You’re in front of a large audience. You feel a bead of sweat slide down your temple and you’re hoping no one else can see it. Then, your hands start shaking … sound familiar? We’ve all been there. If you’ve ever spoken to an audience of 1 to 1,000 people you’ve felt performance jitters. And that is O.K. It happens to the best of us!
Here, I’ve outlined six strategies that you can practice and keep in your back pocket for when the stage shakes try to crash your public speaking party.
1. Make a fist…and release
When you’re on stage, in an interview or in the boardroom, clench and release your fists. Do this one to three times to mitigate the shakiness. To be more discreet about it, hide it in a hand gesture. If you go this route, be sure to practice fist clenching into a gesture so that it does not appear too obvious. Practice in the mirror and pair it with parts of your talk so that the gesture and speech work in tandem.
2. Put the paper down!
Under no circumstance, should you let yourself show up to a talk with a piece of paper in your hand… no matter how tempting. If you are not being asked to give an impromptu speech, then you should be able to prepare (at least an outline) in advance. Once you have your topic, come up with examples and create a simple outline that you can easily remember. The problem with having paper with us during a talk is that we rely on it to the point where it becomes a crutch. Suddenly, instead of giving a talk, you’re reading off your paper instead because you don’t want to miss any of the words on it. Eliminate the risk of reading off your paper and bring a note card at most. The best thing of course is to be reliant only on your memory and speak comfortably. This way, if you do get the stage shakes at least the audience won’t hear it or see it as much as a shaking noisy piece of paper…exacerbating the situation all together.
3. Make sweeping hand gestures
When you make big, sweeping, and theatrical hand gestures, chemicals that increase our confidence are released to our brain. What better way to stop the shakes in their tracks? This is an easy way of adding emphasis to your talk but also calming yourself down. Be sure to make outwardly hand gesture while making a point. Something to work on here would be to select hand gestures that you fancy and practice them with the words so that it appears as natural as possible.
4. Release tension
If appropriate to the topic at hand, try incorporating bigger movement with your body. Say for example you’re giving a talk about your new fitness regimen and new exercises you’ve been sampling then demonstrating squat jumps or split squats would be most apropos. Otherwise, you’ll need to get a bit creative. Adding a bit of theatrics to your talk (when appropriate) can help release the built-up tension from stage fright. If you can seamlessly incorporate the movement the audience will think it was par for the course as opposed to a way to mitigate the nefarious effects of communication apprehension.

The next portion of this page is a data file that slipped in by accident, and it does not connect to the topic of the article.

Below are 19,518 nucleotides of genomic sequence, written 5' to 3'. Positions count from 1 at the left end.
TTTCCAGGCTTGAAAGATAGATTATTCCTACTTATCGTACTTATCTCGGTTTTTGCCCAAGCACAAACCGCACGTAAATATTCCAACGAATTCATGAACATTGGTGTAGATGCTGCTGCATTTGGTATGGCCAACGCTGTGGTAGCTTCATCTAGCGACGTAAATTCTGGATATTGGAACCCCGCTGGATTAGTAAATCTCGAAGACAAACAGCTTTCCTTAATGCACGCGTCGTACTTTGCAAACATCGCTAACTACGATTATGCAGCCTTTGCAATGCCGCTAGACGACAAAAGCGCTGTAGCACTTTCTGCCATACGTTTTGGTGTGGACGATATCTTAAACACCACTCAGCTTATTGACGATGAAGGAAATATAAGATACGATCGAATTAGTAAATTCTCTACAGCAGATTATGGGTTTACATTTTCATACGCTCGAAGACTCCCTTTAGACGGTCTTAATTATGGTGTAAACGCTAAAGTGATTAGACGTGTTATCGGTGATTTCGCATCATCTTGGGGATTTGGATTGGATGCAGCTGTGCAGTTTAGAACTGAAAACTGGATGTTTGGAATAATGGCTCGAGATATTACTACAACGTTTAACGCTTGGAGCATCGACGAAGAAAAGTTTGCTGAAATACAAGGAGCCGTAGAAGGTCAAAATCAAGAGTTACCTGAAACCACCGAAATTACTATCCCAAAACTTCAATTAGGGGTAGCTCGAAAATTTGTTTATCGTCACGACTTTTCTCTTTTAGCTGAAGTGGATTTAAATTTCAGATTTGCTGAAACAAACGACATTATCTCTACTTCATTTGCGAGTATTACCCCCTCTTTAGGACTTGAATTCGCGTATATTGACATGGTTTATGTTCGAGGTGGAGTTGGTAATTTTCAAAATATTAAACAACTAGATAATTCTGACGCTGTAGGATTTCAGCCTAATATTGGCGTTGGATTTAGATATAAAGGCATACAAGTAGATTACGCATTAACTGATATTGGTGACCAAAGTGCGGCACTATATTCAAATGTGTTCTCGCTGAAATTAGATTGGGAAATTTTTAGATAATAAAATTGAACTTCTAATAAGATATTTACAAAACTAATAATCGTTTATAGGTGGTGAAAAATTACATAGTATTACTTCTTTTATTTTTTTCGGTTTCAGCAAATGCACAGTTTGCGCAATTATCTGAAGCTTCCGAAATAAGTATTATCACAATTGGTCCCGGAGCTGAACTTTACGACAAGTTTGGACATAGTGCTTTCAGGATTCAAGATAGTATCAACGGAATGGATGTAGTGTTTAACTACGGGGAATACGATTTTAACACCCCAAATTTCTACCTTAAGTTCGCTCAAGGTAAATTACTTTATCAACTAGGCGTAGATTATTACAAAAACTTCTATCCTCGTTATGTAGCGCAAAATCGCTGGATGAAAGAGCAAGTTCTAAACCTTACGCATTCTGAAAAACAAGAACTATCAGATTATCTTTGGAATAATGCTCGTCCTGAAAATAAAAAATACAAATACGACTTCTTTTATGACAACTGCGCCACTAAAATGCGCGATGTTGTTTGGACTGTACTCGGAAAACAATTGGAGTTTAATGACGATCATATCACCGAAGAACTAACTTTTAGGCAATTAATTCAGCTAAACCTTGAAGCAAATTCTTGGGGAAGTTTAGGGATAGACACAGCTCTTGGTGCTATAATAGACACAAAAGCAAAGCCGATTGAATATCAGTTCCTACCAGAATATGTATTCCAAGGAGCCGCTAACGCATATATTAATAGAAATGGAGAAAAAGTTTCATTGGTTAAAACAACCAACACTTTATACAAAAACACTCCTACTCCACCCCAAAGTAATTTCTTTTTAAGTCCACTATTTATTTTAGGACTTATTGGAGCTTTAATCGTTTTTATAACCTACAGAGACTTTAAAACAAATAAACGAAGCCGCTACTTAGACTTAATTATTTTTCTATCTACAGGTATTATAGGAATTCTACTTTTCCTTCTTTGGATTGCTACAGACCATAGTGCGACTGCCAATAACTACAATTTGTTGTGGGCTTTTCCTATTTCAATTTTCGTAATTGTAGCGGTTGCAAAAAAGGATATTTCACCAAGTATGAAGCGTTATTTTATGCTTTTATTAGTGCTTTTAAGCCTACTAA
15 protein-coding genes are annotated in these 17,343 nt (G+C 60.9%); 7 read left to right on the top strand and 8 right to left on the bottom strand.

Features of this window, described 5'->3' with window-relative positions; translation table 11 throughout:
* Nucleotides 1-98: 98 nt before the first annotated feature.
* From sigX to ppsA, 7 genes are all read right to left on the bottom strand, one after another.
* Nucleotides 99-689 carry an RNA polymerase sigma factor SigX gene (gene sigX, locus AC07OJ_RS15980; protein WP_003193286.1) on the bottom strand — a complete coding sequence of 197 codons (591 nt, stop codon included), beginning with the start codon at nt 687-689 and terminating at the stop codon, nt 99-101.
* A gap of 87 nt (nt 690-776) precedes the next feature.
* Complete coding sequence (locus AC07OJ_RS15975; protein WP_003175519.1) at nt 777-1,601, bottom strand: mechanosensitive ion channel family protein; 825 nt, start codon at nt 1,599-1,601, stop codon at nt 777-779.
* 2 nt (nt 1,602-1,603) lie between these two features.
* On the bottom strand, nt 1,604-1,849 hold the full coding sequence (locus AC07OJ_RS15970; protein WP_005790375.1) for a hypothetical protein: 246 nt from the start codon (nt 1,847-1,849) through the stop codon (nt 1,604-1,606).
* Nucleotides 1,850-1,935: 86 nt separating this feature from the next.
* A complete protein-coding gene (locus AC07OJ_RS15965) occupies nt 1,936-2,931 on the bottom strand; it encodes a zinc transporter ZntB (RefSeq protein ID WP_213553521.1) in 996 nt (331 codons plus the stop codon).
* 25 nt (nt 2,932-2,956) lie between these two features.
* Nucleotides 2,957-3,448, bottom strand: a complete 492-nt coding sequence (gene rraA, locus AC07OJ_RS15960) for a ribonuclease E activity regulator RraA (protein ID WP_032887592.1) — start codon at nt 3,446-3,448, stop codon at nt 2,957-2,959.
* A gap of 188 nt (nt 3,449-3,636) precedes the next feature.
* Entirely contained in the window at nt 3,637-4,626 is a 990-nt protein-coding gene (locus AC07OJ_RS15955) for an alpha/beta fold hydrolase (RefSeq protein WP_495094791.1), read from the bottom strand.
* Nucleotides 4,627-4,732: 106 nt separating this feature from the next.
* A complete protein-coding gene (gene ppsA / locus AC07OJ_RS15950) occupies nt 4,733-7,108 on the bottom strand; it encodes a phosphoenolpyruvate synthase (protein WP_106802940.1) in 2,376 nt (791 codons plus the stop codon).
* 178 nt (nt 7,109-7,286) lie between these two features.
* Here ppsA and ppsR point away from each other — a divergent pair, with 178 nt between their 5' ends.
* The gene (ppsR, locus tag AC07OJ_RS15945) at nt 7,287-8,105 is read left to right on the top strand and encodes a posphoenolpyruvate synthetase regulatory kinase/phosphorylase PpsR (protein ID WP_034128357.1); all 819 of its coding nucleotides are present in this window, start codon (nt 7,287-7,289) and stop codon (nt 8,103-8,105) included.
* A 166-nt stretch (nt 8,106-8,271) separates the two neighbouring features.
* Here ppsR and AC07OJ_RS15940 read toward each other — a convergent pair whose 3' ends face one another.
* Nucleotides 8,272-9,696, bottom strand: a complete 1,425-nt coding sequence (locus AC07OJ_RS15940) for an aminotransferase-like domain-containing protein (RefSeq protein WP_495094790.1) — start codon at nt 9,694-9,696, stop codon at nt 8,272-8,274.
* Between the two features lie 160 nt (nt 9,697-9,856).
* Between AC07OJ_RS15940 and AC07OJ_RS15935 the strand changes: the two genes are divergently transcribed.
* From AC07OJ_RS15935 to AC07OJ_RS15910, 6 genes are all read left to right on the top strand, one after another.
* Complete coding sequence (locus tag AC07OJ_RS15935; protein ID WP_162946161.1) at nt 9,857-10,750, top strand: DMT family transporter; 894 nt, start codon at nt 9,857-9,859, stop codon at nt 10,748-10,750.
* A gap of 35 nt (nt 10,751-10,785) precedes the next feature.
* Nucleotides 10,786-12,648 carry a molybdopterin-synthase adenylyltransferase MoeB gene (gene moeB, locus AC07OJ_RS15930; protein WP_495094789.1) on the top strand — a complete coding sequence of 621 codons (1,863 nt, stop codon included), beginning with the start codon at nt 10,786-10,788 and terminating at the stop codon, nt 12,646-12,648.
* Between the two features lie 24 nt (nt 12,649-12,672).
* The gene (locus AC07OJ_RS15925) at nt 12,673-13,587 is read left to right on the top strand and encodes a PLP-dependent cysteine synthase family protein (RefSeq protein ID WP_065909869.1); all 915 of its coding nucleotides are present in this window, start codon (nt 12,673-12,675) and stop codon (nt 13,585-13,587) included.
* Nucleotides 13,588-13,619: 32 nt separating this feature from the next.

5. Poke fun at it
If self-deprecating humor jives with your personality or authentic speaking self, then go for this strategy. Sometimes what’s obvious to you (on stage, in the spotlight) is not obvious to the audience. Feel this one out. If you prefer to come clean about your shaky hands and want the culprit to be coffee — do it! You can jokingly tell the crowd that your overly-caffeinated morning contributed with this hand shakiness, even if it’s purely nerves. Getting a laugh out of the crowd (and yourself) is sometimes enough to jerk the tension out of your hands. Give it a go if you have a sense of humor.
6. Give the audience a task
Lastly, giving the audience a task can help lower your stage fright and abate the shakes. Doing so will help deflect attention from you so that you have a minute to collect yourself. In public speaking it is good practice to make your talk as interactive as possible. Even having the audience do the smallest most menial of tasks (e.g., jump up and down, shake your neighbor’s hand) can make the audience interact and thus pay more attention because they’re invested on a different level. Giving the audience something to do takes the spotlight off of you for a moment so that you can take a breather. Maybe you’re noticing that the energy levels in the room have substantially declined. In which case you might say “Ok it’s time to get the energy going, I want everyone get up and shake it out.” Or you might say: “Alright I know it’s been a long, it’s time to dial the energy to 11. Give me some jumping jacks.” Giving the audience an activity will not only allow you to compose your nerves, but the attendees will prefer to engage as opposed to just listen.
Before the stage shakes strike, practice these six strategies so that you know how to take action should the occasion arise. Above all else, as you’re practicing these techniques be sure to do it in way that honors and reflects your authentic self. That’s my number one rule with effective communication and public speaking. There are many great techniques and strategies, but if they in-authentically represent you, try them out a different way. Hopefully these stop-the-stage-shakes tips work for you. If you have others that you’re sampling, feel free to leave a comment and let other Explearners know!
Happy Explearning 🌠